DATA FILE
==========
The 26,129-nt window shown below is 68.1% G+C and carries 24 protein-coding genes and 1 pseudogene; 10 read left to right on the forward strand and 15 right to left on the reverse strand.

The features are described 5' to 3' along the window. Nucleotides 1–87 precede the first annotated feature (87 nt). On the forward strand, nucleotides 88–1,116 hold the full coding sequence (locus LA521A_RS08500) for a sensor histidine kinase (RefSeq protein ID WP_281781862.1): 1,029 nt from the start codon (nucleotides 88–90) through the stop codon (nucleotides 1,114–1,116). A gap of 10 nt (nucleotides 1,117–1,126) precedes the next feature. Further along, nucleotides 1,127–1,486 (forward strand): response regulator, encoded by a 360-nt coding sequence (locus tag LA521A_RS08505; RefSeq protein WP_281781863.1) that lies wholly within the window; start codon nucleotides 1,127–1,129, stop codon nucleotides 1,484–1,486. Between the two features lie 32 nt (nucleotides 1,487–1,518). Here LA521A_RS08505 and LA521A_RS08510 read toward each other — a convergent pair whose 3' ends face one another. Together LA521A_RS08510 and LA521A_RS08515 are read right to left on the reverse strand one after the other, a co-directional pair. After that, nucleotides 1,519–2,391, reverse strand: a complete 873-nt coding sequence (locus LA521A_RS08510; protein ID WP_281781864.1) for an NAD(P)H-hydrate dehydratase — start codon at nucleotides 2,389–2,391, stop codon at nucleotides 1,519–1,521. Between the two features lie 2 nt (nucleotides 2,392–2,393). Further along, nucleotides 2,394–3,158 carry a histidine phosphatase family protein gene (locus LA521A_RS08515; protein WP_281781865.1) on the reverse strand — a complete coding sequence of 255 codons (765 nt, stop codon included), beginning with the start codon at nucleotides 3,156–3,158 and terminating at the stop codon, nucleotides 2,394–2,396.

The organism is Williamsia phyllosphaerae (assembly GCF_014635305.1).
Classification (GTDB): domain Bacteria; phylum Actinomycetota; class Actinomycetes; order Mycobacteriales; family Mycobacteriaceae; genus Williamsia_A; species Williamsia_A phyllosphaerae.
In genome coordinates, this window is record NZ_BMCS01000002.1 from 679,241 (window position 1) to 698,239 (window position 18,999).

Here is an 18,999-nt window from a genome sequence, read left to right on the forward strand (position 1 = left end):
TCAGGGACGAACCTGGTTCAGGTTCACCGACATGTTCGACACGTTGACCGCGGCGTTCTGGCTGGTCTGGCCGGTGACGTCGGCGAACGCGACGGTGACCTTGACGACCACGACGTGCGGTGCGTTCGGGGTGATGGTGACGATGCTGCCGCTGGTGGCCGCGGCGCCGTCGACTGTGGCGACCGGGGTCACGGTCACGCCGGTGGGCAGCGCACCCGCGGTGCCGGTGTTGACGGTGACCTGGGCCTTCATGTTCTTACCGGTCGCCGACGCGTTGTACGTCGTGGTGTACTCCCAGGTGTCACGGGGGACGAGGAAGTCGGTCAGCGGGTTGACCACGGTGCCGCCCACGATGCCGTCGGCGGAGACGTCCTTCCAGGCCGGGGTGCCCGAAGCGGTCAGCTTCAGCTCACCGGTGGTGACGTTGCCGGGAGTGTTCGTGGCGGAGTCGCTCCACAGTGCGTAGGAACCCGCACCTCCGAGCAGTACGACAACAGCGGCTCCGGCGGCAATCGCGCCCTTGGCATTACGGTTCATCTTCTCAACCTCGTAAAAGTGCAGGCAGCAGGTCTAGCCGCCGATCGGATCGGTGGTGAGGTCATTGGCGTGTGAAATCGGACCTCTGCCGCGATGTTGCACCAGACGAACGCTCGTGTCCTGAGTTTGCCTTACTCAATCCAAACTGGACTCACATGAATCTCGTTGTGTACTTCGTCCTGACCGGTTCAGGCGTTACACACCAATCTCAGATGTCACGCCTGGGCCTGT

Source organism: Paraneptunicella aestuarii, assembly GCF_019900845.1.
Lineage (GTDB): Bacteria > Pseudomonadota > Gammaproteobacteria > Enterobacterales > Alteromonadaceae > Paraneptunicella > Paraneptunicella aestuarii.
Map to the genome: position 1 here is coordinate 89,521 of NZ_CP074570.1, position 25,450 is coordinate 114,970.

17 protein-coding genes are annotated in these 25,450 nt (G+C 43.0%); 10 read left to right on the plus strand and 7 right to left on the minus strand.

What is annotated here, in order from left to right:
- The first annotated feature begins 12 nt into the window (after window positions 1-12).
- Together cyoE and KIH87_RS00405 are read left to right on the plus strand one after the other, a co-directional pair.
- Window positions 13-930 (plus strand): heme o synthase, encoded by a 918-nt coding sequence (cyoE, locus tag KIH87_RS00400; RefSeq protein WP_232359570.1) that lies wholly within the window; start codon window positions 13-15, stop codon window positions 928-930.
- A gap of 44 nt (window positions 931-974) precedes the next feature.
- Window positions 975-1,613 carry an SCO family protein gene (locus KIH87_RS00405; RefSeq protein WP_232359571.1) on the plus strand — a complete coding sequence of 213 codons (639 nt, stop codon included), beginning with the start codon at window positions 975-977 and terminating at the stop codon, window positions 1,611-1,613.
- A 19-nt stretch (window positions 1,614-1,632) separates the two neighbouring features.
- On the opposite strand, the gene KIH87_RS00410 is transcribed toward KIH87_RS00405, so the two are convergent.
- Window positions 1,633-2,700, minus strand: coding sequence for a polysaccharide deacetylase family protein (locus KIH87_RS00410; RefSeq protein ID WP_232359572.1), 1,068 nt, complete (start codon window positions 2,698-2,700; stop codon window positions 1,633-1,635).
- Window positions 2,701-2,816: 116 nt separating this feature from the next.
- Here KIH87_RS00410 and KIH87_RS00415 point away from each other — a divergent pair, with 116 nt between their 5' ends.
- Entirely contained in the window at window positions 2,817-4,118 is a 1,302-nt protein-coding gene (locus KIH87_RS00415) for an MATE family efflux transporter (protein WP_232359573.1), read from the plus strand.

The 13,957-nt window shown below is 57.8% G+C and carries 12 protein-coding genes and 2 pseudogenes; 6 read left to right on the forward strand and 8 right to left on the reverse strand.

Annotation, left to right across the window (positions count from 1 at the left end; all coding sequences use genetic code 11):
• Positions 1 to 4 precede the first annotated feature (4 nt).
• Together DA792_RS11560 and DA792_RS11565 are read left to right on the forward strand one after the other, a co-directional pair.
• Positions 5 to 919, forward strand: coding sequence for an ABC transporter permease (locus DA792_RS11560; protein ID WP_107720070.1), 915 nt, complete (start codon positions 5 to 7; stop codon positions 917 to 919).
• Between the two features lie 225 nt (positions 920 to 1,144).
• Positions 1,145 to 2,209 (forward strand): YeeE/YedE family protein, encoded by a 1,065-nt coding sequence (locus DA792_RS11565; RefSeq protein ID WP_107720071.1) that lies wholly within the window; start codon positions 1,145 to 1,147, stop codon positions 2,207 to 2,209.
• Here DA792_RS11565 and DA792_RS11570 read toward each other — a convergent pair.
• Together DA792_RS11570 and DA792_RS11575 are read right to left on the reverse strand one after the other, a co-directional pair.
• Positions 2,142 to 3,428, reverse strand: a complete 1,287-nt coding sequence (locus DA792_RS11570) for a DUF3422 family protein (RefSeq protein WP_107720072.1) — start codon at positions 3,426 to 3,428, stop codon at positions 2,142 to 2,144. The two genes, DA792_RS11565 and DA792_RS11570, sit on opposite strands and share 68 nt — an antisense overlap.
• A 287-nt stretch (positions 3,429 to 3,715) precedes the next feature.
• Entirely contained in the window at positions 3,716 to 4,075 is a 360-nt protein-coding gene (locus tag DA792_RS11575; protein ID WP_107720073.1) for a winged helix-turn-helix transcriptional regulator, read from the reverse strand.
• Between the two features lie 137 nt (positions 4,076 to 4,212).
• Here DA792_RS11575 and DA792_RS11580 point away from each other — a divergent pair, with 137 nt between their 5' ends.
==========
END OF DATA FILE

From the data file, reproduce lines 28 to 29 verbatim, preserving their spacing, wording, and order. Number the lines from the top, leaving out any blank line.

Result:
• Positions 5 to 919, forward strand: coding sequence for an ABC transporter permease (locus DA792_RS11560; protein ID WP_107720070.1), 915 nt, complete (start codon positions 5 to 7; stop codon positions 917 to 919).
• Between the two features lie 225 nt (positions 920 to 1,144).